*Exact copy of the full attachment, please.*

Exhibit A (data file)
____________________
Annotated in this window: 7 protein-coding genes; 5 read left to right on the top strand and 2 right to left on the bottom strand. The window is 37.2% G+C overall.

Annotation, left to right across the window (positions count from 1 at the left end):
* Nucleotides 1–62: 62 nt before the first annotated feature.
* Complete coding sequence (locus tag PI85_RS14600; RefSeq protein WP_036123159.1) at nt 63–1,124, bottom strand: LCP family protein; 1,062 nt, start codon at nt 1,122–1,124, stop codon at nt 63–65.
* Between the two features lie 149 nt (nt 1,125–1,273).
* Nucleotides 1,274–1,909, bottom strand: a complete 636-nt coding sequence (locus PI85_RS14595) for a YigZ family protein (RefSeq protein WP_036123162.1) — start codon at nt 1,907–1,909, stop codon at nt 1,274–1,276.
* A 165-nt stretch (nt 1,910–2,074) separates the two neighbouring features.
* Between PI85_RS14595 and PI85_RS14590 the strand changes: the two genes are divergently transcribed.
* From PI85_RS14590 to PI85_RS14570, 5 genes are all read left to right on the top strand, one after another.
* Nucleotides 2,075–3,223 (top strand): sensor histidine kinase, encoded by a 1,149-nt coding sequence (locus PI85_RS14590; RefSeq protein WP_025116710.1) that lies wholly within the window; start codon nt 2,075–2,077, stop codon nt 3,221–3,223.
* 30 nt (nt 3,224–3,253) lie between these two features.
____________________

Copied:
Annotated in this window: 7 protein-coding genes; 5 read left to right on the top strand and 2 right to left on the bottom strand. The window is 37.2% G+C overall.

Annotation, left to right across the window (positions count from 1 at the left end):
* Nucleotides 1–62: 62 nt before the first annotated feature.
* Complete coding sequence (locus tag PI85_RS14600; RefSeq protein WP_036123159.1) at nt 63–1,124, bottom strand: LCP family protein; 1,062 nt, start codon at nt 1,122–1,124, stop codon at nt 63–65.
* Between the two features lie 149 nt (nt 1,125–1,273).
* Nucleotides 1,274–1,909, bottom strand: a complete 636-nt coding sequence (locus PI85_RS14595) for a YigZ family protein (RefSeq protein WP_036123162.1) — start codon at nt 1,907–1,909, stop codon at nt 1,274–1,276.
* A 165-nt stretch (nt 1,910–2,074) separates the two neighbouring features.
* Between PI85_RS14595 and PI85_RS14590 the strand changes: the two genes are divergently transcribed.
* From PI85_RS14590 to PI85_RS14570, 5 genes are all read left to right on the top strand, one after another.
* Nucleotides 2,075–3,223 (top strand): sensor histidine kinase, encoded by a 1,149-nt coding sequence (locus PI85_RS14590; RefSeq protein WP_025116710.1) that lies wholly within the window; start codon nt 2,075–2,077, stop codon nt 3,221–3,223.
* 30 nt (nt 3,224–3,253) lie between these two features.